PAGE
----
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181

Table 1. Characteristics of the VDP of the iron atoms in the oxygen environment* Atom

C.N. Coordination polyhedron

The number of Fe atoms

Nf

Nnb VVDP , Å3 SVDP , Å2 RSD, Å

DA, Å

G3

Fe(VI)

4

Tetrahedron

3

10(0) 1.5

7.5(1)

26.3(6) 1.216(5) 0.03(1) 0.100(1)

Fe(V)

4

Tetrahedron

1

11

8.5

27.7

Fe(IV)

4

Tetrahedron

3

13(1) 2.3

9.7(3)

29.2(8) 1.32(1)

0.05(1) 0.096(2)

5

Square pyramid

2

14(0) 1.8

8.9(1)

26.3(1) 1.29(1)

0.30(1) 0.0999(2)

6

Octahedron

43

10(2) 0.7

7.1(2)

22.2(3) 1.19(1)

0.001(3) 0.08332(2)

4

Tetrahedron

177

16(4) 3.0 10.7(6)

31(1)

1.36(2)

0.07(9) 0.096(4)

5

Square pyramid

13

13(2) 1.6

9.7(5)

28(1)

1.32(2)

0.15(6) 0.091(2)

5

Trigonal bipyramid

55

11(3) 1.2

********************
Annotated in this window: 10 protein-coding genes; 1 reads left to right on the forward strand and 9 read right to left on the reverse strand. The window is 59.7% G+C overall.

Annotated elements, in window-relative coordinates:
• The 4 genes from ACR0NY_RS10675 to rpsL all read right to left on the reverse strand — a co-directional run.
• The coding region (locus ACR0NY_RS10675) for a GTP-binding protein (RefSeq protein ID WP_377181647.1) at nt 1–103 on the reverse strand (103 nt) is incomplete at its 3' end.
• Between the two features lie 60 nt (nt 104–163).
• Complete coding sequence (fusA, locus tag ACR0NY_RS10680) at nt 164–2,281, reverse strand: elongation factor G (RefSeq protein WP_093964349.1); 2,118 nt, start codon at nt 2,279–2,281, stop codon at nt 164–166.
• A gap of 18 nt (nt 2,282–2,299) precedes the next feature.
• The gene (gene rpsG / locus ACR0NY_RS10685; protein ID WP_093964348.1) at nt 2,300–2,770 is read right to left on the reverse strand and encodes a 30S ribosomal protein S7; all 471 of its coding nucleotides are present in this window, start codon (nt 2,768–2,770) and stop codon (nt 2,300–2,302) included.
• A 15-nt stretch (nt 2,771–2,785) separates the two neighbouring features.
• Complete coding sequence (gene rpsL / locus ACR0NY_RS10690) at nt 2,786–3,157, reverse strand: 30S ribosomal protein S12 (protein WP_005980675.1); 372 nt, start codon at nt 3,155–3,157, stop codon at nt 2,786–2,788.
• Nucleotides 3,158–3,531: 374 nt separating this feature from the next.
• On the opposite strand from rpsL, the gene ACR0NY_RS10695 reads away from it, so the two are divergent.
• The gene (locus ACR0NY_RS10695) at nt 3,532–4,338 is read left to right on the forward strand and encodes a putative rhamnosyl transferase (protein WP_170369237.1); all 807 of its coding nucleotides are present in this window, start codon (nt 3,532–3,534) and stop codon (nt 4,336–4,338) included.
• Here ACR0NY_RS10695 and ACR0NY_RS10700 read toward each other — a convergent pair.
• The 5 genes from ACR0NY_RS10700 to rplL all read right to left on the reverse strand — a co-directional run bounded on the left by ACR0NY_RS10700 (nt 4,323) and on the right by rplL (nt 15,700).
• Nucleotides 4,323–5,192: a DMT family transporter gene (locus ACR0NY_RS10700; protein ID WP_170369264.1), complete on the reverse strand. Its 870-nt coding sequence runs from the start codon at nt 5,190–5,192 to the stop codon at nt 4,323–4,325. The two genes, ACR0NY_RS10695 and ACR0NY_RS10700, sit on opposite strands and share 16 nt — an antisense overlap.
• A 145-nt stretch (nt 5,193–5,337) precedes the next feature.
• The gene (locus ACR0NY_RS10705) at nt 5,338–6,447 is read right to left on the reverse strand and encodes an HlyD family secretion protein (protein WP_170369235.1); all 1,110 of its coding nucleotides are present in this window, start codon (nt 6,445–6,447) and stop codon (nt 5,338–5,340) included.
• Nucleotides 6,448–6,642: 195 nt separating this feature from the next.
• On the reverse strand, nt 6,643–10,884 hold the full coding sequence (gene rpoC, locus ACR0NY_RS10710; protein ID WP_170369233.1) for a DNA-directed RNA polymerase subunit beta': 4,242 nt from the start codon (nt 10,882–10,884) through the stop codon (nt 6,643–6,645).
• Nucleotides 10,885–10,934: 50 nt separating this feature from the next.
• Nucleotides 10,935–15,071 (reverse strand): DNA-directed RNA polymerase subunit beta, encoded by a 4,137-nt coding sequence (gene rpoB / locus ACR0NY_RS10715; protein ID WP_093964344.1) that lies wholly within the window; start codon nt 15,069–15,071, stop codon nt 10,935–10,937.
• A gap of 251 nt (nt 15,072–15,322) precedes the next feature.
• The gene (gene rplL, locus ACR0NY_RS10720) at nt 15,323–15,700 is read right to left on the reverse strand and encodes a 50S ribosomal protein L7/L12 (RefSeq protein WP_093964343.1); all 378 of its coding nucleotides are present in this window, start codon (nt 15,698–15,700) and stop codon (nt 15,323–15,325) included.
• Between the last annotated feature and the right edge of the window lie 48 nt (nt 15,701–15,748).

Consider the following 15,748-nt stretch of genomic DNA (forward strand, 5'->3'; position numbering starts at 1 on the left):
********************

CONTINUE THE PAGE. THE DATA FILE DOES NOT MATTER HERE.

9.7(5)

28(1)

1.32(2)

0.09(5) 0.092(3)

6

Octahedron

759

9(2) 0.5

8.3(4)

24.6(7) 1.26(2)

8

Square antiprism

4

9(1) 0.1

8.2(1)

23.1(2) 1.251(5) 0.02(1) 0.0810(1)

4

Tetrahedron

2

12(0) 2.0 11.8(1)

32.4(1) 1.41(1)

0.05(1) 0.0919(1)

5

Trigonal bipyramid

11

13(2) 1.6 10.9(3)

31.5(9) 1.38(1)

0.04(4) 0.0934(5)

6

Octahedron

45

25.4(3) 1.28(1)

0.01(1) 0.0836(4)

3

Triangle

4

Tetrahedron

4

Square

5

Trigonal bipyramid

6

Octahedron

6

Trigonal prism

8

Square antiprism

2

Dumbbell

Fe(III)

Fe(II,III)

Fe(II)

Fe(I)

1.8

8(2) 0.3

8.7(1)

1.27

0.12

0.0982

0.02(2) 0.0841(8)

5

14(2) 3.7 15(2)

37(5)

1.53(7)

0.06(3) 0.098(7)

12

15(4) 2.8 12(1)

32(3)

1.43(5)

0.10(7) 0.092(5)

5

14(2) 2.5 14(2)

33(5)

1.48(9)

0.01(2) 0.096(11)

14(2) 1.8 11.0(7)

30(1)

1.38(3)

0.12(4) 0.090(2)

12(3) 1

9.9(6)

27(1)

1.33(3)

0.03(4) 0.084(1)

3

15(4) 1.5 10.8(6)

29(2)

1.37(3)

0.01(1) 0.093(6)

14

12(1) 0.5 10.4(2)

27.1(3) 1.35(1)

0.01(4) 0.082(1)

18

42.8

0.02

35 405

1

8.0 20.2

1.69

0.0951